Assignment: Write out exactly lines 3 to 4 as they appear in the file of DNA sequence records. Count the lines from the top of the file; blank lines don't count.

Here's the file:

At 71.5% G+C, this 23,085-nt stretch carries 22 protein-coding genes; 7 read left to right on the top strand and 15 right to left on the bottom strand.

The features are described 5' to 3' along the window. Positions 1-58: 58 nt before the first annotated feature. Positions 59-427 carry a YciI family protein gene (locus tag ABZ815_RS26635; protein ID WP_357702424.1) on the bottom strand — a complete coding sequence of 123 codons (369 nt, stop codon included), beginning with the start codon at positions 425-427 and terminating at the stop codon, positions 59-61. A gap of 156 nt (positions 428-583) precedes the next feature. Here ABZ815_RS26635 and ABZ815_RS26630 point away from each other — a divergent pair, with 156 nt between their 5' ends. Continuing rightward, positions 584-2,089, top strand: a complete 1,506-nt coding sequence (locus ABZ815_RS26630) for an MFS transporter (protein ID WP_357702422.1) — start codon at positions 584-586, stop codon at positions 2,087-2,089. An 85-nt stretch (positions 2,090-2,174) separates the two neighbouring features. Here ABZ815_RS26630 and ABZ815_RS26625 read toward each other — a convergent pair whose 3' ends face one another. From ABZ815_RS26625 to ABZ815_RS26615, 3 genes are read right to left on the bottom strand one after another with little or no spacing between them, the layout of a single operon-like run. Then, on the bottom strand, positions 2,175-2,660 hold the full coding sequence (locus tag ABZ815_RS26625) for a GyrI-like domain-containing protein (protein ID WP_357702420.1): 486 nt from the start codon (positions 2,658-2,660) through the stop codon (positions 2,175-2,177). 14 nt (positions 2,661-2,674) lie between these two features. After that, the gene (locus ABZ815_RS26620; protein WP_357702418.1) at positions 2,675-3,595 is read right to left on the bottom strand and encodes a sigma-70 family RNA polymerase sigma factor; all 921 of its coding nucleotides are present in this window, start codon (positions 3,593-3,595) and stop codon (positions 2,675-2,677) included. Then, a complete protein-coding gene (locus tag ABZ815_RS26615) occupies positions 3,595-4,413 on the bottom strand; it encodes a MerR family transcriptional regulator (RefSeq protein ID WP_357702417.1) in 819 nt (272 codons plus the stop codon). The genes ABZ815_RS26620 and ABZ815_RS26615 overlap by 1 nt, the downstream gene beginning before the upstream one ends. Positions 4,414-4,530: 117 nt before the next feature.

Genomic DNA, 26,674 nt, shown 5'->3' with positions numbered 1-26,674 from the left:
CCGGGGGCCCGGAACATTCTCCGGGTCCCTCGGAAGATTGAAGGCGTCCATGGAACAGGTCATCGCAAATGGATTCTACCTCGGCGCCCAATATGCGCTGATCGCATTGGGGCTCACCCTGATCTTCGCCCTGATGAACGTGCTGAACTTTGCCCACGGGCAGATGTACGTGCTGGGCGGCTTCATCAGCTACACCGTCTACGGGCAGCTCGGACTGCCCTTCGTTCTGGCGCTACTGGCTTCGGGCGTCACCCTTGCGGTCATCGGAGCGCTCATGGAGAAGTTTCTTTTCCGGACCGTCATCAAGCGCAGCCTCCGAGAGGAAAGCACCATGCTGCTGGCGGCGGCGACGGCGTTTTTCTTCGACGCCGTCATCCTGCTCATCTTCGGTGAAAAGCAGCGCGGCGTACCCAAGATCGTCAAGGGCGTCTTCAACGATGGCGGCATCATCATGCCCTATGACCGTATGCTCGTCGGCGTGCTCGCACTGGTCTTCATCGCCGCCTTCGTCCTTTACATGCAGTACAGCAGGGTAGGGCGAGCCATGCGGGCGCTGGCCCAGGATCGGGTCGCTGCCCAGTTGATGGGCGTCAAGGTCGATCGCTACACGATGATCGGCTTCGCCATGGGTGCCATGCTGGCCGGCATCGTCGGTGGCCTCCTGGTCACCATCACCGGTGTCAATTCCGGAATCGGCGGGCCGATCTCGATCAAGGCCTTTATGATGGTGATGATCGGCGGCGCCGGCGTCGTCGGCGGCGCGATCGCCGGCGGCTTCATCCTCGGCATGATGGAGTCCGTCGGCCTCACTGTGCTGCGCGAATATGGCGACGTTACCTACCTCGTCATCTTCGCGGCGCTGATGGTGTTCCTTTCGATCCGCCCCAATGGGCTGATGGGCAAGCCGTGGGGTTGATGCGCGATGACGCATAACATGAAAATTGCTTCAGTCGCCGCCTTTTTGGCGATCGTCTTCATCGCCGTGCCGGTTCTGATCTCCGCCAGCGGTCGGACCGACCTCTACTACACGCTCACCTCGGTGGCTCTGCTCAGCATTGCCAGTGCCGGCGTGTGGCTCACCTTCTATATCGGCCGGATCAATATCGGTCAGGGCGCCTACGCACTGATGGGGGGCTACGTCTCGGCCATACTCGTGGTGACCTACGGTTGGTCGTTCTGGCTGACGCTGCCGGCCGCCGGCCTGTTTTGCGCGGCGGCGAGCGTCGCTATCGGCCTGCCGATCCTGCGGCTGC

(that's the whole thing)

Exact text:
Genomic DNA, 26,674 nt, shown 5'->3' with positions numbered 1-26,674 from the left:
CCGGGGGCCCGGAACATTCTCCGGGTCCCTCGGAAGATTGAAGGCGTCCATGGAACAGGTCATCGCAAATGGATTCTACCTCGGCGCCCAATATGCGCTGATCGCATTGGGGCTCACCCTGATCTTCGCCCTGATGAACGTGCTGAACTTTGCCCACGGGCAGATGTACGTGCTGGGCGGCTTCATCAGCTACACCGTCTACGGGCAGCTCGGACTGCCCTTCGTTCTGGCGCTACTGGCTTCGGGCGTCACCCTTGCGGTCATCGGAGCGCTCATGGAGAAGTTTCTTTTCCGGACCGTCATCAAGCGCAGCCTCCGAGAGGAAAGCACCATGCTGCTGGCGGCGGCGACGGCGTTTTTCTTCGACGCCGTCATCCTGCTCATCTTCGGTGAAAAGCAGCGCGGCGTACCCAAGATCGTCAAGGGCGTCTTCAACGATGGCGGCATCATCATGCCCTATGACCGTATGCTCGTCGGCGTGCTCGCACTGGTCTTCATCGCCGCCTTCGTCCTTTACATGCAGTACAGCAGGGTAGGGCGAGCCATGCGGGCGCTGGCCCAGGATCGGGTCGCTGCCCAGTTGATGGGCGTCAAGGTCGATCGCTACACGATGATCGGCTTCGCCATGGGTGCCATGCTGGCCGGCATCGTCGGTGGCCTCCTGGTCACCATCACCGGTGTCAATTCCGGAATCGGCGGGCCGATCTCGATCAAGGCCTTTATGATGGTGATGATCGGCGGCGCCGGCGTCGTCGGCGGCGCGATCGCCGGCGGCTTCATCCTCGGCATGATGGAGTCCGTCGGCCTCACTGTGCTGCGCGAATATGGCGACGTTACCTACCTCGTCATCTTCGCGGCGCTGATGGTGTTCCTTTCGATCCGCCCCAATGGGCTGATGGGCAAGCCGTGGGGTTGATGCGCGATGACGCATAACATGAAAATTGCTTCAGTCGCCGCCTTTTTGGCGATCGTCTTCATCGCCGTGCCGGTTCTGATCTCCGCCAGCGGTCGGACCGACCTCTACTACACGCTCACCTCGGTGGCTCTGCTCAGCATTGCCAGTGCCGGCGTGTGGCTCACCTTCTATATCGGCCGGATCAATATCGGTCAGGGCGCCTACGCACTGATGGGGGGCTACGTCTCGGCCATACTCGTGGTGACCTACGGTTGGTCGTTCTGGCTGACGCTGCCGGCCGCCGGCCTGTTTTGCGCGGCGGCGAGCGTCGCTATCGGCCTGCCGATCCTGCGGCTGC